Norwich Bishop backs swine flu wine caution
By Keith Morris
2009: The Bishop of Norwich has reluctantly backed calls to suspend the sharing of the Holy Communion wine chalice during church services because of fears about the current spread of swine flu, but urged Anglican clergy not to add to public anxiety.
He has also said that there is no evidence that the practice of receiving Holy Communion has been the means of transmitting the infection.
The original recommendation came from the Archbishops of Canterbury and York, who have written to all Church of England Bishops following advice from the Department of Health.
The DoH said: “In a pandemic it makes good sense to take precautions to limit the spread of disease by not sharing common vessels for food and drink."
For those who still wish to offer both bread and wine, the Archbishops have recommended use of "personal intinction by the presiding minister". This allows the priest, whose hands should have been washed with the appropriate alcohol-based rub before handling the elements and the vessels, to dip communion wafers in the chalice before handing them out to communicants. This is a practice already widely observed in Anglican churches throughout Africa.
“Communicants receiving in this way need to be confident that the clergy and all assistant ministers follow the relevant guidance on hygiene,” said the Archbishops’ advice.
Bishop Graham James said: “I believe it is important to stress that there is no evidence, as far as I am aware, that receiving Holy Communion in both kinds (i.e. bread and wine) has been the means of transmission of any infection. Any action which is to be taken is precautionary. The sacrament of Holy Communion, instituted by Jesus Christ himself, remains a means of grace for all God’s people.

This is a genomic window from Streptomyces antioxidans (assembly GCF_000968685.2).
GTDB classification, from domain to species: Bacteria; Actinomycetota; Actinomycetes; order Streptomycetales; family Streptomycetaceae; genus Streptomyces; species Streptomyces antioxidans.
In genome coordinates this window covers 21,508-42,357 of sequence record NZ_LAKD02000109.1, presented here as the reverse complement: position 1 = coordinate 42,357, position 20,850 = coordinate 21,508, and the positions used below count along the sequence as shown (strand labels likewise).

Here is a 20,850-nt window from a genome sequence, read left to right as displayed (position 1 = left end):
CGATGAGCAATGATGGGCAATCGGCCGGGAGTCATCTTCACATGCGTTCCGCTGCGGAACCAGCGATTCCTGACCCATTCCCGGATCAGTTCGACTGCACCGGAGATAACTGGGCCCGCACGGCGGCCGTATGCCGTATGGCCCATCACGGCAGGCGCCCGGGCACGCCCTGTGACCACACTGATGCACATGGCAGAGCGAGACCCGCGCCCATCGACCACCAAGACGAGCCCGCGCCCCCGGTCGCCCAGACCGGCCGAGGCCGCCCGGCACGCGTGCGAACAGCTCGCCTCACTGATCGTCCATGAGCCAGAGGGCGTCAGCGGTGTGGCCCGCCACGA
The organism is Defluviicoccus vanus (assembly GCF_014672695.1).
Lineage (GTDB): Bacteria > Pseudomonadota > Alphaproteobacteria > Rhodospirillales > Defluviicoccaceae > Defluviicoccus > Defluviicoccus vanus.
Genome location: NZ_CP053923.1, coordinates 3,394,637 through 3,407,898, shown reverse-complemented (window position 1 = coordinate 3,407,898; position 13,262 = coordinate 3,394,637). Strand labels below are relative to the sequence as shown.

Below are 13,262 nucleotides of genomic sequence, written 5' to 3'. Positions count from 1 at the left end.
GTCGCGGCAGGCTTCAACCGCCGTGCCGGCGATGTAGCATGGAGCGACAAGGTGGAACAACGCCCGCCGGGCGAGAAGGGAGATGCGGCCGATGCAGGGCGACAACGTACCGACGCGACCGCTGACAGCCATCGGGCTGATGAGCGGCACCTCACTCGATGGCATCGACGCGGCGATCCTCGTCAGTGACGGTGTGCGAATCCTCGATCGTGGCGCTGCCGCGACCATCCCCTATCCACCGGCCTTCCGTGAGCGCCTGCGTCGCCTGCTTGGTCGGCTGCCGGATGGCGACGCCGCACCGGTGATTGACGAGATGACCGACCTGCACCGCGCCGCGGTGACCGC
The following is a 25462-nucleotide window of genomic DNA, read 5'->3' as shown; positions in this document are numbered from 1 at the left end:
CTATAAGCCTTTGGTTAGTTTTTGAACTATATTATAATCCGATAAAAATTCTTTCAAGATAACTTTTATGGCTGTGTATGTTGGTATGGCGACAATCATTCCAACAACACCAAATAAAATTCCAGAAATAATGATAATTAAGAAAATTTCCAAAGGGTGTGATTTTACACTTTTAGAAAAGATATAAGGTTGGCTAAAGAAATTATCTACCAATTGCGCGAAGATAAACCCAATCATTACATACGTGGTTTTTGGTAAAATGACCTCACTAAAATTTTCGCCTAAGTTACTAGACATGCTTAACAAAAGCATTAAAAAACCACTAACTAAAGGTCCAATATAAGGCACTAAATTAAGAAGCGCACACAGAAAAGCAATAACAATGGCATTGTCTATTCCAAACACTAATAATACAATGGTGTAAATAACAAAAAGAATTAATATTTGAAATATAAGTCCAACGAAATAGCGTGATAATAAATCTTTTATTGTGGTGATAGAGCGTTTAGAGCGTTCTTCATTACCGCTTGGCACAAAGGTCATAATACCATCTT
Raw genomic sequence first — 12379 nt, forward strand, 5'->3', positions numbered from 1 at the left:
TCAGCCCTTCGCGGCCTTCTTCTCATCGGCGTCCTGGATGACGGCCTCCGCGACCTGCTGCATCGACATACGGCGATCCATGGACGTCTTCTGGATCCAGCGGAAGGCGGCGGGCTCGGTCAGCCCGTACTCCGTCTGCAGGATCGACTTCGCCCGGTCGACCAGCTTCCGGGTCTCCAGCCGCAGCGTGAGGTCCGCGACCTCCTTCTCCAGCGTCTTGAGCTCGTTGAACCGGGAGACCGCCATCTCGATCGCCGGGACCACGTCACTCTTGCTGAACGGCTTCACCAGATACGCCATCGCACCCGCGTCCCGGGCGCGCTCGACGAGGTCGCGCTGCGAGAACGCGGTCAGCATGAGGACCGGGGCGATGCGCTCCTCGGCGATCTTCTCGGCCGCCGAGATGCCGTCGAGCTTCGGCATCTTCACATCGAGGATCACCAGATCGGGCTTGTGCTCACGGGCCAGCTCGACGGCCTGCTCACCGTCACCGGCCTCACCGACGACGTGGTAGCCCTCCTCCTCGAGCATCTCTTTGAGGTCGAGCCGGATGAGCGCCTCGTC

“The prospect of an epidemic induces anxiety and fear. It is wise not to add to it unnecessarily but there are some sensible precautions to be taken. The first is for all celebrants of the Eucharist and those assisting with the distribution of Holy Communion to use alcohol gel before doing so.
“The Archbishops recommend that Holy Communion be given in one kind only, i.e. bread or wafer with the celebrant consecrating a chalice of wine but restricting its consumption to himself or herself.
“Some may find this advice theologically unattractive as well as limiting the freedom of the laity to make judgements for themselves. What I suggest is that celebrants make it clear to congregations that receiving Holy Communion under one kind is entirely acceptable and if they wish to do so they may take that decision. The celebrant may also make it clear that Holy Communion under both kinds will be administered for those who wish to receive it.
“The Archbishops suggest that Holy Communion under both kinds is administered by intinction with the celebrant himself intincting the wafer in the wine and then in placing it in the communicant’s hands. This is very different to the common practice of intinction exercised by many lay people who keep the wafer and dip it in the wine in the chalice before consuming it. That practice is not recommended. The possibility of touching the inside of the chalice with one’s hands when doing so may make the transmission of harmful bacteria more likely rather than less,” said Bishop Graham..
The Ven Jan McFarlane, Director of Communications for the Diocese of Norwich, said: “Bishop Graham has asked for the information to be forwarded to clergy and asks them to use common sense in deciding whether to follow the guidelines in their area. It's important to get the balance right between being cautious and causing panic.”
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